But, you know, these are guys who analyse the games and know all the elements, and they're experiencing new cool stuff all the time. The vehicles, the story, the vegetation, the combat... this game keeps on surprising. I think the reason why is because we really knew right from the start that we had to make it a systemic game, we couldn't script it, we couldn't craft a singular experience that everyone would have. We basically had to let go, relinquish control.. of the gameplay, the story, kind of just know that we couldn't predict how the game would play. During some of the demos, people get killed after 10 seconds, or other times when crazy crazy things happen. You should be dead right now! For us that's a consequence of the systematic design. Especially if I get to go away for a week or two, I don't play the gamer for a while, and I come back and fire up the game it feels like I'm playing it for the first time. Its really really good.

In what way has the African setting empowered you?

Well, I think, first and foremost, at a basic marketing level, the tropical south Pacific island setting has gotten older, you know, everyone's seen Lost, and we thought are we really going to do anything different with that. It's not that its played out, but we just thought its about showing people something new, somewhere they haven't been before. Its time for something else. An iconic environment, it needed to be not just random wilderness, it needed a resonance to it. There isn't anywhere on Earth much more resonant than the African Savannah. That's where our ancestors came from. When we see that environment we sort of instinctively feel the heat, the wind, all this visceral stuff that's so important. All the things that make the game immersive are immediately present, and the environment gives us this. The Savannah, the shanty towns, the jungle, the desert, all these settings carry built in shorthand. Its almost hard-wired into our genetics, so that when you walk through it... you feel it. That was the most important thing it gave us. It also gives us a reason for a modern day shooter - this isn't a sci-fi warrior, armoured-thing - this is real. Its about broke-ass mercenaries, fighting over scraps, in a country completely hollowed-out. People are paying each other in diamonds because the currency is worthless. Its that kind of gritty environment. It gets under your finger nails and it adds to that sense of realism and immersion. The guns break down because they're rusty and dirty; the vehicles get dents and start smoking because of over-heating. I've got Malaria! The world is so much more tactile - the African setting lends itself well to that.

Are there any risks with the setting?

I understand why people might be concerned about it. But, you know, let's face facts. As a medium videogames have to stop making safe choices. We can't always be setting games games on asteroids being overrun with demons. Like, we always complain that people don't take us seriously as a medium... well, the way to be taken seriously is to create games with meaning or insight into the human condition. So... when people say why Africa, is it risky? I say its about damn time. Its about time we set it in a place in the real world, with real problems. People are suffering real issues. Our game won't offer any grandiose insights. This is still a first-person shooter. But I think it will still make people think about what they might do in that situation. Are there problems that can be solved through force of arms? Can anything be solved in this way? Is what we're doing making things worse? We're not claiming to have solutions, but we want people to ask these questions. If they're having fun at the same time then hopefully it just helps them think about it.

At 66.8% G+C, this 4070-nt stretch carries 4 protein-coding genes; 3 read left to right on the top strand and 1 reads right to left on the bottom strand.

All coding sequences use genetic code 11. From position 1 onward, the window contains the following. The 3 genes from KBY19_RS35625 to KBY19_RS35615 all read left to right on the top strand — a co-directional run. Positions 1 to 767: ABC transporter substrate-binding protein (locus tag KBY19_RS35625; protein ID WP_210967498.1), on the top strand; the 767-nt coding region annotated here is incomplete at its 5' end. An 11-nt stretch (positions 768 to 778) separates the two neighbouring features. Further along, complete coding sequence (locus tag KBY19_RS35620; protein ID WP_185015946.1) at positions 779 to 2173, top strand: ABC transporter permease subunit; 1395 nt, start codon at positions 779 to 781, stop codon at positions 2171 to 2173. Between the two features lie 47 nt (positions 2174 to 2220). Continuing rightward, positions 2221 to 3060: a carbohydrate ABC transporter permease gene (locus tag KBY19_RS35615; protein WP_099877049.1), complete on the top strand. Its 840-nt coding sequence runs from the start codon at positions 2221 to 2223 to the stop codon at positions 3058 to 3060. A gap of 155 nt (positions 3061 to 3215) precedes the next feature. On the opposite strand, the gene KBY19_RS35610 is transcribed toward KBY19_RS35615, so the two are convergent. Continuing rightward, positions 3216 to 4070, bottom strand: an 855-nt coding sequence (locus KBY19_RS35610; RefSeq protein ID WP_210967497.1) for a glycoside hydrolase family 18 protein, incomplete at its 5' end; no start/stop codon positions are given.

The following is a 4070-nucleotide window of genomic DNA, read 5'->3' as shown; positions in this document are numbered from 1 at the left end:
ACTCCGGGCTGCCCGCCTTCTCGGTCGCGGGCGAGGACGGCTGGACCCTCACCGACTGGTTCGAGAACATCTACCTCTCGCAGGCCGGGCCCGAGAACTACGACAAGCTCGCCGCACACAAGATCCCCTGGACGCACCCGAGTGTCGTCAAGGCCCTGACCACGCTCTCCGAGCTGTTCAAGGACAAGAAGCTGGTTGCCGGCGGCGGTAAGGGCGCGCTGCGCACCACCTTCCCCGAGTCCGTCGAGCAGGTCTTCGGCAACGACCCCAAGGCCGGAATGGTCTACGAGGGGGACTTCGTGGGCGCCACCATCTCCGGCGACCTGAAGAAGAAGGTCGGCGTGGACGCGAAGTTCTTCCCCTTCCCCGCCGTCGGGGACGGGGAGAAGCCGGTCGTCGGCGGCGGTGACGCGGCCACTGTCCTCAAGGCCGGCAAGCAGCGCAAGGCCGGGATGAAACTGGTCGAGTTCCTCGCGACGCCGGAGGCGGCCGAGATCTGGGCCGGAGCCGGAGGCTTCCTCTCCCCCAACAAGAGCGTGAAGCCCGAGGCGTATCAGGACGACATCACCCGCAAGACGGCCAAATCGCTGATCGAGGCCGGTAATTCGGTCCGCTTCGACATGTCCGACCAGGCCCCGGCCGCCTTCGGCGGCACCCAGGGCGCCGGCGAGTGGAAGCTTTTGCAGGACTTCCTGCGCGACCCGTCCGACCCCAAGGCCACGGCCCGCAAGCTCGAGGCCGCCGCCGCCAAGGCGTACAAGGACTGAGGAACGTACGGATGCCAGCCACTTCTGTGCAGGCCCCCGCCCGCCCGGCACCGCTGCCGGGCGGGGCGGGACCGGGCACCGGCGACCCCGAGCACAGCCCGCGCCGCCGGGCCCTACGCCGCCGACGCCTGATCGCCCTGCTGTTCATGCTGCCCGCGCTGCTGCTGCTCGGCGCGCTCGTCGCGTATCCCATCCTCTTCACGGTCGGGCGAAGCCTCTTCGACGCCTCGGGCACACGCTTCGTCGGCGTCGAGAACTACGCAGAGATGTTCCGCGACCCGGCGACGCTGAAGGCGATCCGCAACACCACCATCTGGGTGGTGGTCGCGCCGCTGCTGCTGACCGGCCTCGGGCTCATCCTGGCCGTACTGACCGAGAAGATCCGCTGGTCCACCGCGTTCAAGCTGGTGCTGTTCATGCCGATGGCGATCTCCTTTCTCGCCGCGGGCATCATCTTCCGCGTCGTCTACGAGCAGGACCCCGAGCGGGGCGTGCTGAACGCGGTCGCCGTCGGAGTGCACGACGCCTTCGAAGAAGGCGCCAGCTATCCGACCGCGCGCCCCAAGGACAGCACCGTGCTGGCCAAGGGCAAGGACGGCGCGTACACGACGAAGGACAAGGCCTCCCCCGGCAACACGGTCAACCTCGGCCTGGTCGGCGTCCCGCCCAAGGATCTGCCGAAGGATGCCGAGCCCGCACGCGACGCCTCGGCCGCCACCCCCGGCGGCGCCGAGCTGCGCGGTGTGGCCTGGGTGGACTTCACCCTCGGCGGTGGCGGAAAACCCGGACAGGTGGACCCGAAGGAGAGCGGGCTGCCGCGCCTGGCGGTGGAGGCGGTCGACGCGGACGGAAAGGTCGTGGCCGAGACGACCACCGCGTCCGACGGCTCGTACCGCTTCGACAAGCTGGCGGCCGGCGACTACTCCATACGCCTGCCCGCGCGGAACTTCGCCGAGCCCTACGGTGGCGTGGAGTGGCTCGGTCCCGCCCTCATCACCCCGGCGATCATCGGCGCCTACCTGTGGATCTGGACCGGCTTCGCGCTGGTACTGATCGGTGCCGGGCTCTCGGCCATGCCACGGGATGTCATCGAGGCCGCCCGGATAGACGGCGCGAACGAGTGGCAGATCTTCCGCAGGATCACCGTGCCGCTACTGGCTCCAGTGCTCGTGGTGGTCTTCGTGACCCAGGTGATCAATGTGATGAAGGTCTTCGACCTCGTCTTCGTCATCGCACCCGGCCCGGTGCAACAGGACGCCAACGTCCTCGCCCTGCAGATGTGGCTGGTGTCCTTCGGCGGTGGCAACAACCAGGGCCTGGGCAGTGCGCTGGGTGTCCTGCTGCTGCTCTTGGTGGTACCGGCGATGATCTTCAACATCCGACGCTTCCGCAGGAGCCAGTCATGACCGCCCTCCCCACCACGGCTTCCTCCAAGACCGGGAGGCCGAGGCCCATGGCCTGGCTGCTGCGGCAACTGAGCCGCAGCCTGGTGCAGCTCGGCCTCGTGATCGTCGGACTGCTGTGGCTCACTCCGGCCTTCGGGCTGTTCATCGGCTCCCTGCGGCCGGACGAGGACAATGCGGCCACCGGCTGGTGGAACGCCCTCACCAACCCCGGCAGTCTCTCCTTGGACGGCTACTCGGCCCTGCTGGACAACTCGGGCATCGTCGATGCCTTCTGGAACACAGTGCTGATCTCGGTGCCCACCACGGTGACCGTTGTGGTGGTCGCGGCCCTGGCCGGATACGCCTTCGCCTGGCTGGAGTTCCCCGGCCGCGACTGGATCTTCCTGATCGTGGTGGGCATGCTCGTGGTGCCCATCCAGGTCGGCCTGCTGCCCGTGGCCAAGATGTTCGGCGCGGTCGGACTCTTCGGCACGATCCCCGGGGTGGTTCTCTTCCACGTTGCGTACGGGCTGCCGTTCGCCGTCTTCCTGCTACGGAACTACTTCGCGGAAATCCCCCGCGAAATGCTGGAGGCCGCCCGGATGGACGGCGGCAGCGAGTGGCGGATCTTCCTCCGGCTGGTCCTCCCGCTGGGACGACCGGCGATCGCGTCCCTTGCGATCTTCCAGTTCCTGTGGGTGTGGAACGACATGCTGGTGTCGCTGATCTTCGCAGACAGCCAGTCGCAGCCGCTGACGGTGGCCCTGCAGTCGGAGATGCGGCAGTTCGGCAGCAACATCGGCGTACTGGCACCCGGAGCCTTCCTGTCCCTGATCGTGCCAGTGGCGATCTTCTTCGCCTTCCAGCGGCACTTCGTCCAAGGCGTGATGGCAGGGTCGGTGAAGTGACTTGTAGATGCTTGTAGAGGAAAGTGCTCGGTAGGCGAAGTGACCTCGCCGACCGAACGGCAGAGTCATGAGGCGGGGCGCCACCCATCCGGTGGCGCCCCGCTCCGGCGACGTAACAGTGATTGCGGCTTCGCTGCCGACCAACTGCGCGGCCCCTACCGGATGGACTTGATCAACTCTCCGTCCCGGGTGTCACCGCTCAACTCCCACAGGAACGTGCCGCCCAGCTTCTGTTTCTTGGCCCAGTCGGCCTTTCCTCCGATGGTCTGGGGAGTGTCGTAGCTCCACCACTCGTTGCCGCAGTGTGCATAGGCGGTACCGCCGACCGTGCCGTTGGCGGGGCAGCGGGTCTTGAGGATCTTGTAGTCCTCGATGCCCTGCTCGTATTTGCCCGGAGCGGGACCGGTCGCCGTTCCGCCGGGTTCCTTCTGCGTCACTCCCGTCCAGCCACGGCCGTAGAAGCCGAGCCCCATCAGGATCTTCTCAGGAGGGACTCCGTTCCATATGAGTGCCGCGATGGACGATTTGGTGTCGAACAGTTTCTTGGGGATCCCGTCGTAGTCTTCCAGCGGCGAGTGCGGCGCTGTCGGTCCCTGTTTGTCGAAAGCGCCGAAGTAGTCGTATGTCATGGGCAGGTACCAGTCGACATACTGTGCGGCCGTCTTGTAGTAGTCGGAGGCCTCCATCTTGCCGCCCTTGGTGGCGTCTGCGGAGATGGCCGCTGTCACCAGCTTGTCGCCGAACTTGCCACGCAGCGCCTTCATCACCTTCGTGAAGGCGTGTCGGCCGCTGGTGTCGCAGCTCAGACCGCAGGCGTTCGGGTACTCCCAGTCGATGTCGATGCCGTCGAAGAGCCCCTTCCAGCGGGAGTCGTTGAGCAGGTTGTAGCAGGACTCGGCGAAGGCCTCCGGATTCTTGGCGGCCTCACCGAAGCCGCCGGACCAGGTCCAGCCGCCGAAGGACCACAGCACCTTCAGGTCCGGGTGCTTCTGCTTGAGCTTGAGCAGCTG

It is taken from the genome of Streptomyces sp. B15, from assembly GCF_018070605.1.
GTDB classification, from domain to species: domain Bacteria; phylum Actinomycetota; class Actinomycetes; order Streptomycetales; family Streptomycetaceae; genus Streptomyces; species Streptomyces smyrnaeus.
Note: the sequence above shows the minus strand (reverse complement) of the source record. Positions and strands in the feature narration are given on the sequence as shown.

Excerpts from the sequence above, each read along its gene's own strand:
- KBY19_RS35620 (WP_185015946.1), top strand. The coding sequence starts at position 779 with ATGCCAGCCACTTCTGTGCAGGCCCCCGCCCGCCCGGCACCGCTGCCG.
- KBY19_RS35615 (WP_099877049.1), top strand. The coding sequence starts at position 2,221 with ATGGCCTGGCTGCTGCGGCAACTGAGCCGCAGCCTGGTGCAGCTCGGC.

So, do you feel you could have been more risque and set this in an actual country?

I guess what I would say is that I think there's a trade-off that takes place. Where the more you're grounded and specific and intentional you draw the parallels between your setting and the conflict and the characters and the real world and real situations. The more you need to support that with more RPG-style gameplay. Honestly, I wouldn't make a game like your describing in a real world setting as a first-person shooter, then you really are saying: here's a real situation, with real people and real suffering and your going to deal with this by running around shooting people. I would however say you could set a real African conflict in an RPG, where you're dealing with NGOs, governments, etc. Its insanely complicated. I think that would be the responsible answer. I think we can totally make games that touch on these issues. I think the key issue here is what is the player's input? If its just pulling a trigger then maybe we're not offering any insight. What is our contribution to this? One more guy with a gun in a country full of guns. If you're set somewhere to make ethical choices - bribery, combat, persuasion - you're doing something interesting - for our game, we've got a symmetrical conflict, and an open-world setting, that works as an FPS. I think we're incredibly proud of that. The African setting is great - but a fictional setting allows us to do what we need to do.

Given Far Cry 2's lofty ambitions - where can games like this go in the future?

Well, I have my theories. I hope to see this proven to be right or wrong at some point. I don't know how much I want to get into it. I'd say that I believe very strongly that games are now on a path to becoming much more procedural and much more systemic. In the sense that rather than having a tightly scripted experience - I hit that trigger, that cinemetic happens, I fight guys etc... there's always a place for games like that. Look at Call of Duty 4, that was so popular and worked really well, but I think that avenue is open, but what we also want to do is harness the other power of computers - the ability to assemble things dynamically. At that point we need to do that... but elevate the level of quality and polish. Scripted events can be polished, but its difficult with something systemic. We need to bring the quality up so that it's every bit as good as those scripted games. That's my feeling. We can keep adding systems. Its very easy in fact, but I think games like Far Cry 2 - games that follow that style, that are very open and systems driven, they're going to need to find that sweet spot between being very polished and being systems driven.

Very interesting. Thanks for your time, Patrick!

My pleasure!

Article
We need to talk... about 'gamers'
Because that term has a much wider definition than it used to.